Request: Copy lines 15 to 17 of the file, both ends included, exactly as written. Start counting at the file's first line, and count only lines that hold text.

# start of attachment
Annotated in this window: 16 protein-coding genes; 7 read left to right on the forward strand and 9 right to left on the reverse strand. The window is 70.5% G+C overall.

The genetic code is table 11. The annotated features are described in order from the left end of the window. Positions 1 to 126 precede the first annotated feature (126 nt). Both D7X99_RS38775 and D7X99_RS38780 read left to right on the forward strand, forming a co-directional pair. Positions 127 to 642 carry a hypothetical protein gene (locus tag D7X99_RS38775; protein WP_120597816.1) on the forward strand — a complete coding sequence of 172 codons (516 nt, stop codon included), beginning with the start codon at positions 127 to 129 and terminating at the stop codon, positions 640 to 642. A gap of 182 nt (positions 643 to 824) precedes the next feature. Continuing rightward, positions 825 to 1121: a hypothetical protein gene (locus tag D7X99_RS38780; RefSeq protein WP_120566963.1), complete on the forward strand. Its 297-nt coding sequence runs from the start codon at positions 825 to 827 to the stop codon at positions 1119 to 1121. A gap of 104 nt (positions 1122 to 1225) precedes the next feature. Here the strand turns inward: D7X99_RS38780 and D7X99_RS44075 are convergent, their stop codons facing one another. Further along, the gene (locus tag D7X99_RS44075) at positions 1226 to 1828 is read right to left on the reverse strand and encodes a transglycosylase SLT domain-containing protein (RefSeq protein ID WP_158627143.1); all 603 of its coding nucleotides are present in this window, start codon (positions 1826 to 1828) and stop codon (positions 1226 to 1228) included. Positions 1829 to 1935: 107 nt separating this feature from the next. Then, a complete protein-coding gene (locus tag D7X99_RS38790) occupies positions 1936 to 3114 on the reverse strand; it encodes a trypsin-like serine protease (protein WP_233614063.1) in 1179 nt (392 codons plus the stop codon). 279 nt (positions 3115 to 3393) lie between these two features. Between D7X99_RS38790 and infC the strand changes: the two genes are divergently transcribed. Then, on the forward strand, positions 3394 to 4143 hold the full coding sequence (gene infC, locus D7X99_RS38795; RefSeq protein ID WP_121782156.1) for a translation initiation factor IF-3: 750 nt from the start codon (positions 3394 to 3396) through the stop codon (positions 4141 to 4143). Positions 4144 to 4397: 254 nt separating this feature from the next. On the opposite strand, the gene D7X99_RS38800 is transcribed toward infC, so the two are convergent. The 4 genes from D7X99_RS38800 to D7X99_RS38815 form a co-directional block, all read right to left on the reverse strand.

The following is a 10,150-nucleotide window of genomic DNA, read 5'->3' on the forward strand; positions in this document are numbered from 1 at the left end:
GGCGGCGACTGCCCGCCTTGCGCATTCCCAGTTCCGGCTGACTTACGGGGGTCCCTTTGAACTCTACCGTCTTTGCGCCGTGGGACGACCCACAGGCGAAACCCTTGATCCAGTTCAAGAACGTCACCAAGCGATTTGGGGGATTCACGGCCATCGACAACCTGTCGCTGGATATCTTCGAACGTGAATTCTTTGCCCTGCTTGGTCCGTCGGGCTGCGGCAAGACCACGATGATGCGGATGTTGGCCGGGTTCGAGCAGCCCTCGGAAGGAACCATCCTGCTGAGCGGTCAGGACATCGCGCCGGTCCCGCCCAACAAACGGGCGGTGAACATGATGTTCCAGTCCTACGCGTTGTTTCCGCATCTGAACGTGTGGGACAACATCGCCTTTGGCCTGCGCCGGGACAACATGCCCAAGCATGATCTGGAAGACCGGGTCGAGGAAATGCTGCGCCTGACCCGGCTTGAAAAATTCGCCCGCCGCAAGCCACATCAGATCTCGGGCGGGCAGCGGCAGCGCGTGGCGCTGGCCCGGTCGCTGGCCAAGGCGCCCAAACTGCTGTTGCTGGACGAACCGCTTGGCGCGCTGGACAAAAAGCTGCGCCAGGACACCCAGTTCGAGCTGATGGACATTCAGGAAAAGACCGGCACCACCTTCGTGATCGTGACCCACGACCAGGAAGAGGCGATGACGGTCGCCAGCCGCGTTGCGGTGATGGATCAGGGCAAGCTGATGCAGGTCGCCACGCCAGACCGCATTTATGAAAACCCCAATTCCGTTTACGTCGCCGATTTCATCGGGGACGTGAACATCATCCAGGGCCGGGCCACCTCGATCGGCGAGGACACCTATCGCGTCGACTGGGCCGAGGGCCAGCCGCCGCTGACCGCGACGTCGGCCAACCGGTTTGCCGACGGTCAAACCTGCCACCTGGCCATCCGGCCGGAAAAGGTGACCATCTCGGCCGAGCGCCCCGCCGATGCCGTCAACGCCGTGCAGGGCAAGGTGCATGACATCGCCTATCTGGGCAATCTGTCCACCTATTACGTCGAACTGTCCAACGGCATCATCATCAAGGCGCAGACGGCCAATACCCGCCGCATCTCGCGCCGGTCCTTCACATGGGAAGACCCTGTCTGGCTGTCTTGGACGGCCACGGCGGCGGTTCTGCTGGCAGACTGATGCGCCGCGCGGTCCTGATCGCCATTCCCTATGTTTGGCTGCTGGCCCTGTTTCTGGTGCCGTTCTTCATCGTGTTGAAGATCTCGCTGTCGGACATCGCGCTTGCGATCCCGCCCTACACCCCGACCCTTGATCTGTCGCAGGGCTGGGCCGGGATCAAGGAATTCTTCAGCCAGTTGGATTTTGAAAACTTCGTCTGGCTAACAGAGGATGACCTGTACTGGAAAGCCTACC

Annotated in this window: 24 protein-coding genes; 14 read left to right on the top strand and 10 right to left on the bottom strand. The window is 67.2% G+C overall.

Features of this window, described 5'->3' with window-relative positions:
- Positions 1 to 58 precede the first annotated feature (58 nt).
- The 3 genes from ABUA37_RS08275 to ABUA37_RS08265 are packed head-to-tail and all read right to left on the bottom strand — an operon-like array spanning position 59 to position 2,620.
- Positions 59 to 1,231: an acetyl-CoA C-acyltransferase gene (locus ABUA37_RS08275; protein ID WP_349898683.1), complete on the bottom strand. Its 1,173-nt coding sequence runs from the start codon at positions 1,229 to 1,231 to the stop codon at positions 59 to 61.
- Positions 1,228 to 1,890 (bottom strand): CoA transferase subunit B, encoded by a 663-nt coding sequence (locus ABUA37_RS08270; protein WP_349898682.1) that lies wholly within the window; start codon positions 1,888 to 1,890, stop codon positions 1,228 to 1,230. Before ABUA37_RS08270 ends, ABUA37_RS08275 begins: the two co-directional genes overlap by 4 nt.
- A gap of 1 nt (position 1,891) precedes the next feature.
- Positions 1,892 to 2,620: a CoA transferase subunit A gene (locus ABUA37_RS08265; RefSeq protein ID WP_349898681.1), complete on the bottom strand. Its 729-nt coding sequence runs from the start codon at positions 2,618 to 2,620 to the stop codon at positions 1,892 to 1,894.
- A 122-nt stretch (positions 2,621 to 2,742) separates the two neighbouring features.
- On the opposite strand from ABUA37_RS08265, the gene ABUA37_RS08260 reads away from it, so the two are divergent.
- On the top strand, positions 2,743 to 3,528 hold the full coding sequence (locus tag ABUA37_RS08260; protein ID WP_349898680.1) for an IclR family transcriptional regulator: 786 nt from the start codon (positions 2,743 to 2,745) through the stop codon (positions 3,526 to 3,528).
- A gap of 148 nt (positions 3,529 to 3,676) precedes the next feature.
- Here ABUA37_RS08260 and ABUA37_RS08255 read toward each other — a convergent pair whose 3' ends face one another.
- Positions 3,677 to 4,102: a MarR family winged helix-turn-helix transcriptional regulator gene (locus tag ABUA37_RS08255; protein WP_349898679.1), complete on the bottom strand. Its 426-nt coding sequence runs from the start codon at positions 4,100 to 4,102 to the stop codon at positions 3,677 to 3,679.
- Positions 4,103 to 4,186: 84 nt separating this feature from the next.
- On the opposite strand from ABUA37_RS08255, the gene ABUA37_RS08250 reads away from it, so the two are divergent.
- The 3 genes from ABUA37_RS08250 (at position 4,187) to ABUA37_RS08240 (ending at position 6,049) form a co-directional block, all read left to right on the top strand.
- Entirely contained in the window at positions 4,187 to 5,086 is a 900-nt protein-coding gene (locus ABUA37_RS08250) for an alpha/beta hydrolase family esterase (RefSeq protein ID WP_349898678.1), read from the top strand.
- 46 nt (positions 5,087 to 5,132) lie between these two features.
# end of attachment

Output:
- On the top strand, positions 2,743 to 3,528 hold the full coding sequence (locus tag ABUA37_RS08260; protein ID WP_349898680.1) for an IclR family transcriptional regulator: 786 nt from the start codon (positions 2,743 to 2,745) through the stop codon (positions 3,526 to 3,528).
- A gap of 148 nt (positions 3,529 to 3,676) precedes the next feature.
- Here ABUA37_RS08260 and ABUA37_RS08255 read toward each other — a convergent pair whose 3' ends face one another.